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M&M security model crunched

Andrew Glassock | June 7, 2013
Forrester pushes 'Zero Trust Model'

Speaking at the Attachmate Group's Brainshare Technology Forum in Sydney yesterday Forrester Research vice-president Dane Anderson said the M&M model of security — "hard on the outside and nice on the inside" — no longer works. Security professionals must now adopt a model of 'Zero Trust'.

In the Zero Trust Model, security professionals must assume that all traffic is threat traffic until it is verified that the traffic is authorised, inspected, and secured.

In the Zero Trust model Forrester says security professionals must verify and secure all resources regardless of location, limit and strictly enforce access control on a "need to know basis", inspect and log all network traffic and the network should be designed from the inside out.

Key to Zero Trust is a robust identity and access management (IAM) approach: Security professionals must plan for both outward and inward identity propagation, formalise and robustly protect the interfaces for IAM functions, and use and advocate standards for IAM interfaces.

Jeff Hawn, president and CEO of the Attachmate Group, said the world of IT is being redefined more rapidly now than in the past. End user expectations, such as BYOD, are challenging traditional IT practices and driving business to change as well.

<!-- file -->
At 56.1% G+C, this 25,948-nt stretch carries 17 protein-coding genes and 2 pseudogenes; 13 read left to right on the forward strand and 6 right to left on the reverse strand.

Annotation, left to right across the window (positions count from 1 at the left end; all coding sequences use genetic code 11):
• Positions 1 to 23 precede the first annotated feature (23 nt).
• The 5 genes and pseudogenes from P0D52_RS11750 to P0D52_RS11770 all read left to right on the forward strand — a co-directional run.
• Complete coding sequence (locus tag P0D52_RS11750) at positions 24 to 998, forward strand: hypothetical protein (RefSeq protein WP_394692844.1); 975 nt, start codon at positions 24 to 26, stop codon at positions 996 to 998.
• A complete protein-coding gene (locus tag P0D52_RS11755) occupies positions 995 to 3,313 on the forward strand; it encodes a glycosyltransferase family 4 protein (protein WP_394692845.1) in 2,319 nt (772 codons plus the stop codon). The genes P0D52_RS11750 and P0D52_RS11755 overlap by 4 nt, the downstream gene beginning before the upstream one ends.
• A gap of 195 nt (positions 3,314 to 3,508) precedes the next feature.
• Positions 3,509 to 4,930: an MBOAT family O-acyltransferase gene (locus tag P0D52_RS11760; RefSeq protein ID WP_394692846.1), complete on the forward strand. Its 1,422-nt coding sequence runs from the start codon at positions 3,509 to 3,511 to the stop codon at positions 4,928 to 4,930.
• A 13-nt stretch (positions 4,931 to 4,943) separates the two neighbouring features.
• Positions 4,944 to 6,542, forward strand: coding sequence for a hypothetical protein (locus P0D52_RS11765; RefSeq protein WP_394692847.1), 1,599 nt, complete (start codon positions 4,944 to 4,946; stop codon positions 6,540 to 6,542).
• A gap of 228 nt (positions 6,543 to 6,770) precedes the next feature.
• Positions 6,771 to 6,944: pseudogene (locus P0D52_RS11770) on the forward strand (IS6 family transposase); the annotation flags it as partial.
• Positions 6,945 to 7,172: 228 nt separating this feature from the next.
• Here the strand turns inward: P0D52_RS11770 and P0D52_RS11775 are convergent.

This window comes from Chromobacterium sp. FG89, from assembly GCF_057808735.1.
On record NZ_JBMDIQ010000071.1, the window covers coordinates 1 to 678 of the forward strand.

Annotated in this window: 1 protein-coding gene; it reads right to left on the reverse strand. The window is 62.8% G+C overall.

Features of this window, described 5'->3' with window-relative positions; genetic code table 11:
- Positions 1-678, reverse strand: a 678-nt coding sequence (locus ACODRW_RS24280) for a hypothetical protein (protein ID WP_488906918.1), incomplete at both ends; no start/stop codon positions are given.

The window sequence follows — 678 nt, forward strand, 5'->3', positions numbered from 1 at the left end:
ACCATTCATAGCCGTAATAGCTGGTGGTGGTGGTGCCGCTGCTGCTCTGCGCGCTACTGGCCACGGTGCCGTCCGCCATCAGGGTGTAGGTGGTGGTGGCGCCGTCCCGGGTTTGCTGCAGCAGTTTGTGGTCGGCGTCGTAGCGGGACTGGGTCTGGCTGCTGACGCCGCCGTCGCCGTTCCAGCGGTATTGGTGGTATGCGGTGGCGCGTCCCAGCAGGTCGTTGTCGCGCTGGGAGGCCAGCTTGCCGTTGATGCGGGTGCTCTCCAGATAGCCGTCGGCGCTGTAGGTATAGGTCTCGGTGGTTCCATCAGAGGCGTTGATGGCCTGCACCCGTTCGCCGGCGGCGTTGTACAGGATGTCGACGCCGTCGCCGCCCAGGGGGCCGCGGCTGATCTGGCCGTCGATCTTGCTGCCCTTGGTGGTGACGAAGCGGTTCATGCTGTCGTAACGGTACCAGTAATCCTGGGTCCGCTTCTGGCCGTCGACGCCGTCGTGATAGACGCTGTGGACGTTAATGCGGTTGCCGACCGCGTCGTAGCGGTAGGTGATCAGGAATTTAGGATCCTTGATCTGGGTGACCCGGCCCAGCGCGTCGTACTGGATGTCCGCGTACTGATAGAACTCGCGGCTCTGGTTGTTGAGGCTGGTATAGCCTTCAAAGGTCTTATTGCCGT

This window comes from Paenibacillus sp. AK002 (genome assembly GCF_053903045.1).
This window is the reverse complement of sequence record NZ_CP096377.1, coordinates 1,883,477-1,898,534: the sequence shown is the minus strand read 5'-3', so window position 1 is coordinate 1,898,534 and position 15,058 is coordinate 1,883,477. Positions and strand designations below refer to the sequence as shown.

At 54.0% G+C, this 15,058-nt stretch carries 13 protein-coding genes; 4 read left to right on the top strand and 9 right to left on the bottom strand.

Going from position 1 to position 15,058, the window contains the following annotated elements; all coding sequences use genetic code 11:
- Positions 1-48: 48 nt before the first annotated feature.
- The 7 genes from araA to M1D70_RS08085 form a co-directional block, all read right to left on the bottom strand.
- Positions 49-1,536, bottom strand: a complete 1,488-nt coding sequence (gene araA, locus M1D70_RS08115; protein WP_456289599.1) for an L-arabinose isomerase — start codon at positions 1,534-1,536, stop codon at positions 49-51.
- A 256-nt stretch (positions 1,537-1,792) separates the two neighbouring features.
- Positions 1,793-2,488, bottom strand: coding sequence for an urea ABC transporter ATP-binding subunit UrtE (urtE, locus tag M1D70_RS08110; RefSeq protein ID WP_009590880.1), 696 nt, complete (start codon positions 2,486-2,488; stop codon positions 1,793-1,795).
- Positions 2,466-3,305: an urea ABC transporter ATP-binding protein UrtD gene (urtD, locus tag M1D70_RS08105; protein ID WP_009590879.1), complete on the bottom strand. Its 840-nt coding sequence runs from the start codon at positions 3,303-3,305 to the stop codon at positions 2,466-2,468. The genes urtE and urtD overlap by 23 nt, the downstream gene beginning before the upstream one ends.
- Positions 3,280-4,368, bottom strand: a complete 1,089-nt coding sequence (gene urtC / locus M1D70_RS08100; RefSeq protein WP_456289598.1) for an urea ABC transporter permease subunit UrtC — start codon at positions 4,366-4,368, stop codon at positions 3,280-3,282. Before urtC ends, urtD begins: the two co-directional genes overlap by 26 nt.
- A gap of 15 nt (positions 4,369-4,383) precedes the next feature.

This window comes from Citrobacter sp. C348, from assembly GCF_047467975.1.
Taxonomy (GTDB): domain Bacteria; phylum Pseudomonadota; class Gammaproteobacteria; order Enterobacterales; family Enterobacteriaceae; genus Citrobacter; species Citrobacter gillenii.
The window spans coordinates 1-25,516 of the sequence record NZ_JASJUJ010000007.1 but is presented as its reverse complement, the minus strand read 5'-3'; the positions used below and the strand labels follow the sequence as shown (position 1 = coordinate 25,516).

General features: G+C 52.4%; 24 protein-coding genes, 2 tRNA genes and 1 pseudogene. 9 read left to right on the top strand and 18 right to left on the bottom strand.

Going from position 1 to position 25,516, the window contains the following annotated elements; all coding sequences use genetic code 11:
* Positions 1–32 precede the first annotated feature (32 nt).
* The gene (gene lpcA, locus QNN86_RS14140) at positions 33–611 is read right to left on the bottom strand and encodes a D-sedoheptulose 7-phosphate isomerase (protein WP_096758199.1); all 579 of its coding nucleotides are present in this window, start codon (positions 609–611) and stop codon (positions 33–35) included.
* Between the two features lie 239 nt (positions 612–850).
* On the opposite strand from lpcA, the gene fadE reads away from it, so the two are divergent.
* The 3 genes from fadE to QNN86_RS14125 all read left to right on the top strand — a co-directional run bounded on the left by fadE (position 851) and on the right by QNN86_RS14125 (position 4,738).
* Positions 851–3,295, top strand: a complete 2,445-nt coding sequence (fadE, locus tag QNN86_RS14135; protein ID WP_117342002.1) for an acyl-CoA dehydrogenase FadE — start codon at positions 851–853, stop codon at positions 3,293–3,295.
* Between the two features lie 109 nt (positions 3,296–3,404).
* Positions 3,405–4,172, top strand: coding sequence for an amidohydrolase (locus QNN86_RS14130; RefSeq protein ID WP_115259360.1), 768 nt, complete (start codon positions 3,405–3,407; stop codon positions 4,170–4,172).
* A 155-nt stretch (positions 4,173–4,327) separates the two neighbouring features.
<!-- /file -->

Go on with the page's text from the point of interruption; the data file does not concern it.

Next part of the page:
Analyst firm Gartner predicts that Internet access using mobile devices will overtake PC in 2013, Hawn said, with 1.82 billion mobile device connecting to the Internet.

Novell president and GM, Bob Flynn, said the mobile user of today demands uncomplicated access to email, apps, print and files on any device, anywhere at any time.

Flynn said that more that 50 per cent of corporate travellers have sensitive company data with them while they are out of the office. In the US, 113 mobiles phones are lost or stolen every minute; nearly 12,000 laptops go missing every year.

Storing files in consumer-grade (free) cloud file stores is high risk because the IT lack visibility of the services and the means of managing them. Novell's new Filr product aims to address these risks by keeping files in the corporate data store but offering access to clients running iOS, Mac OS, Windows 7 and 8, or via a browser, Flynn said. User access controls are enforced and IT has the ability to manage this access.

Flynn also announced that Novell was close to shipping an iPrint appliance that leverages existing corporate printing infrastructure, Microsoft Active Directory or NetIQ eDirirectory and allows printing from mobile devices.

 

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